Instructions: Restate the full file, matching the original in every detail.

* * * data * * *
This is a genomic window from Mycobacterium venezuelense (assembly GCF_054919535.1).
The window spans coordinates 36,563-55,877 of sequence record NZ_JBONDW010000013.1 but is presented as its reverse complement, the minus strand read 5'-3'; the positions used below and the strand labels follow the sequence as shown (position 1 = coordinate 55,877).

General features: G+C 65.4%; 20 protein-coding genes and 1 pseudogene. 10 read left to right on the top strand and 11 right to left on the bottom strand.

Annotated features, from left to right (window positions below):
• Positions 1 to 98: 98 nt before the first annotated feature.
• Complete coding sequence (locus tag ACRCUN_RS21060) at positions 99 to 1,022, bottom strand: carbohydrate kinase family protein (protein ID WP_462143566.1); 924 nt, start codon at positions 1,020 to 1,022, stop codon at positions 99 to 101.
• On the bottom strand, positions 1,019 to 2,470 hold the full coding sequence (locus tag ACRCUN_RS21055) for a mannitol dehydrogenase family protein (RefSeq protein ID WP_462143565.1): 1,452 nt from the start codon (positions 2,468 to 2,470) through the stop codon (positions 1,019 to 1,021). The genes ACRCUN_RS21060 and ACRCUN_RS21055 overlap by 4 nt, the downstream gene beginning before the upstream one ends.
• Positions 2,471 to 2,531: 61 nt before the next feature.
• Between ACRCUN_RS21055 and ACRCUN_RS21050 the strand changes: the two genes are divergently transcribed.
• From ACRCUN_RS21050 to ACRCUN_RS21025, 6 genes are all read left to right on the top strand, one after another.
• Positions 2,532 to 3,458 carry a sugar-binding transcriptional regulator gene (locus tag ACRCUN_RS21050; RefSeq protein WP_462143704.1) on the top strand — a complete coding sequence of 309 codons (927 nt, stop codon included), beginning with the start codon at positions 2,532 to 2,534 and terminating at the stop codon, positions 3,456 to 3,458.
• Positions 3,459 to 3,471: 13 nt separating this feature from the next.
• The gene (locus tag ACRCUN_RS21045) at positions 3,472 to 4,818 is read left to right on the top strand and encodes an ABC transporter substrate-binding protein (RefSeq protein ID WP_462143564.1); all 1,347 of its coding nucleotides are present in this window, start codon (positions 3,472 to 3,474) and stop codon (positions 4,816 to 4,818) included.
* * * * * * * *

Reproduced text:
This is a genomic window from Mycobacterium venezuelense (assembly GCF_054919535.1).
The window spans coordinates 36,563-55,877 of sequence record NZ_JBONDW010000013.1 but is presented as its reverse complement, the minus strand read 5'-3'; the positions used below and the strand labels follow the sequence as shown (position 1 = coordinate 55,877).

General features: G+C 65.4%; 20 protein-coding genes and 1 pseudogene. 10 read left to right on the top strand and 11 right to left on the bottom strand.

Annotated features, from left to right (window positions below):
• Positions 1 to 98: 98 nt before the first annotated feature.
• Complete coding sequence (locus tag ACRCUN_RS21060) at positions 99 to 1,022, bottom strand: carbohydrate kinase family protein (protein ID WP_462143566.1); 924 nt, start codon at positions 1,020 to 1,022, stop codon at positions 99 to 101.
• On the bottom strand, positions 1,019 to 2,470 hold the full coding sequence (locus tag ACRCUN_RS21055) for a mannitol dehydrogenase family protein (RefSeq protein ID WP_462143565.1): 1,452 nt from the start codon (positions 2,468 to 2,470) through the stop codon (positions 1,019 to 1,021). The genes ACRCUN_RS21060 and ACRCUN_RS21055 overlap by 4 nt, the downstream gene beginning before the upstream one ends.
• Positions 2,471 to 2,531: 61 nt before the next feature.
• Between ACRCUN_RS21055 and ACRCUN_RS21050 the strand changes: the two genes are divergently transcribed.
• From ACRCUN_RS21050 to ACRCUN_RS21025, 6 genes are all read left to right on the top strand, one after another.
• Positions 2,532 to 3,458 carry a sugar-binding transcriptional regulator gene (locus tag ACRCUN_RS21050; RefSeq protein WP_462143704.1) on the top strand — a complete coding sequence of 309 codons (927 nt, stop codon included), beginning with the start codon at positions 2,532 to 2,534 and terminating at the stop codon, positions 3,456 to 3,458.
• Positions 3,459 to 3,471: 13 nt separating this feature from the next.
• The gene (locus tag ACRCUN_RS21045) at positions 3,472 to 4,818 is read left to right on the top strand and encodes an ABC transporter substrate-binding protein (RefSeq protein ID WP_462143564.1); all 1,347 of its coding nucleotides are present in this window, start codon (positions 3,472 to 3,474) and stop codon (positions 4,816 to 4,818) included.